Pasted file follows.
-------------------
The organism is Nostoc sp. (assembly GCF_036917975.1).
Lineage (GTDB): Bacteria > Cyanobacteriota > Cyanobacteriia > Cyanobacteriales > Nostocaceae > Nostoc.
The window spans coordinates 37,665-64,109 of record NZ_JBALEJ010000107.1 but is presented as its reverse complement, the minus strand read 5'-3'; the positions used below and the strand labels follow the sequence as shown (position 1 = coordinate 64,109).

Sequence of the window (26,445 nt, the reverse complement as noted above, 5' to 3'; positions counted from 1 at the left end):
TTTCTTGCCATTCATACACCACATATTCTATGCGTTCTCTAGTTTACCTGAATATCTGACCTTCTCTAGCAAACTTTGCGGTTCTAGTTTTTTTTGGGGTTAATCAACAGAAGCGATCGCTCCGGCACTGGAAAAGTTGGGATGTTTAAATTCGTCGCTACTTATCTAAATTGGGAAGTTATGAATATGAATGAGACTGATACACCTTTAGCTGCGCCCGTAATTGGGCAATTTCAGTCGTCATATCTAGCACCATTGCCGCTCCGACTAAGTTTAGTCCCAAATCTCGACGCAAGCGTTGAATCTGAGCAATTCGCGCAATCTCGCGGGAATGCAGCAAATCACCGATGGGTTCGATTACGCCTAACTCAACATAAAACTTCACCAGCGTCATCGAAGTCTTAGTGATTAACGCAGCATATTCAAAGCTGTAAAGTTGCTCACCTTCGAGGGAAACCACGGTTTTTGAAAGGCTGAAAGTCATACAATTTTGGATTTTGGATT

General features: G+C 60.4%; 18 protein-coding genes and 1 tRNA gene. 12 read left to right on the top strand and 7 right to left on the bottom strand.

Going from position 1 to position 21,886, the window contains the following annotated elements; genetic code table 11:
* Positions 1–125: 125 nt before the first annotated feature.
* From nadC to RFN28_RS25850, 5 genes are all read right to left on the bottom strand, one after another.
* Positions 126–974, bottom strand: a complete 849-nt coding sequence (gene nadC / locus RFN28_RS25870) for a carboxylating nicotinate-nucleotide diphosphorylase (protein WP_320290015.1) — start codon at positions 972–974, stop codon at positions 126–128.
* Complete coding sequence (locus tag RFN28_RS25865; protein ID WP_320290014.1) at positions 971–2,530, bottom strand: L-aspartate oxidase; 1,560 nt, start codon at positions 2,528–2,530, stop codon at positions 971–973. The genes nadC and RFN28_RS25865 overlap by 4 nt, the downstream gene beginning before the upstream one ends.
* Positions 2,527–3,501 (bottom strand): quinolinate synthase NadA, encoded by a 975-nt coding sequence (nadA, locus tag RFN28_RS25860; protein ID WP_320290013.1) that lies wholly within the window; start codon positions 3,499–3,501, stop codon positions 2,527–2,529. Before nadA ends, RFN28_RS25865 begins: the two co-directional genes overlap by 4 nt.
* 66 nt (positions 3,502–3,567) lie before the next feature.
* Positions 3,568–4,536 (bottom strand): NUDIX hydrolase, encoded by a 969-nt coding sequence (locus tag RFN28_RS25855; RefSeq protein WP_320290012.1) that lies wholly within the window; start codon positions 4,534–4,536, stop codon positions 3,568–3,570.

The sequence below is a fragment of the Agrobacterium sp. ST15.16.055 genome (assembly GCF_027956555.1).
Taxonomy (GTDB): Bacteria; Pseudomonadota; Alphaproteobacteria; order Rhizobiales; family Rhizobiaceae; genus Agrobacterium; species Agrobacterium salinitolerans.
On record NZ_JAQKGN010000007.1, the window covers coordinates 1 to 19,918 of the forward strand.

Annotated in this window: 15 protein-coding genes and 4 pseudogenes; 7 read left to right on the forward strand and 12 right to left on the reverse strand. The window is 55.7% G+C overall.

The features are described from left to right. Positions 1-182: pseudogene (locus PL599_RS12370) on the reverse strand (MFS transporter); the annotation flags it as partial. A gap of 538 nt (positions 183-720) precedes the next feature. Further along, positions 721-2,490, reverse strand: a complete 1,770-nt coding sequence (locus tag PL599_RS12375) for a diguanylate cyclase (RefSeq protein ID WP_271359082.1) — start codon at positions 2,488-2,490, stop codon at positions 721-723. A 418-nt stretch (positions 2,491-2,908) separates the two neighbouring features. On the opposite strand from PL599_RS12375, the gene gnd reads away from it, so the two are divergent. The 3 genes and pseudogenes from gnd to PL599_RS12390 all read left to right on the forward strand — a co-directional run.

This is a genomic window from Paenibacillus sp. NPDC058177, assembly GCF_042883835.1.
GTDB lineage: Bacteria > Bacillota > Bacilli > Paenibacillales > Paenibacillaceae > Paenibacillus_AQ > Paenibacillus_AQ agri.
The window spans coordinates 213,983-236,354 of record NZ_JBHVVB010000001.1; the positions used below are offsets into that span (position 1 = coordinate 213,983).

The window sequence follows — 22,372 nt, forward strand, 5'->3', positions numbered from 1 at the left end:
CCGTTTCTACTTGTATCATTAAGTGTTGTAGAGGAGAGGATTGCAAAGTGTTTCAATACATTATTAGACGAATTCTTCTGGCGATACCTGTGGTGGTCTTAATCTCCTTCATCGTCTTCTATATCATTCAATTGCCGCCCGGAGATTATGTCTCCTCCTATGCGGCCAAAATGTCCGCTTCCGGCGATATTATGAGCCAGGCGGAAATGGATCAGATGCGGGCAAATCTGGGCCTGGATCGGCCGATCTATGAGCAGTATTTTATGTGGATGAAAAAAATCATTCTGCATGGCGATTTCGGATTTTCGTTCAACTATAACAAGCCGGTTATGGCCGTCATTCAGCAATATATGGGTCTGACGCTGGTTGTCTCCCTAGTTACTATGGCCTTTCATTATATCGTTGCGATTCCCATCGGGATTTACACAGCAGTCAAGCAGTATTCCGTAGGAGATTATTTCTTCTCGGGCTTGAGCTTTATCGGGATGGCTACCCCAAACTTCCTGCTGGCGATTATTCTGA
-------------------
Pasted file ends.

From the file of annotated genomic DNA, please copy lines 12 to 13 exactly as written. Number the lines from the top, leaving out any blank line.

* Positions 2,527–3,501 (bottom strand): quinolinate synthase NadA, encoded by a 975-nt coding sequence (nadA, locus tag RFN28_RS25860; protein ID WP_320290013.1) that lies wholly within the window; start codon positions 3,499–3,501, stop codon positions 2,527–2,529. Before nadA ends, RFN28_RS25865 begins: the two co-directional genes overlap by 4 nt.
* 66 nt (positions 3,502–3,567) lie before the next feature.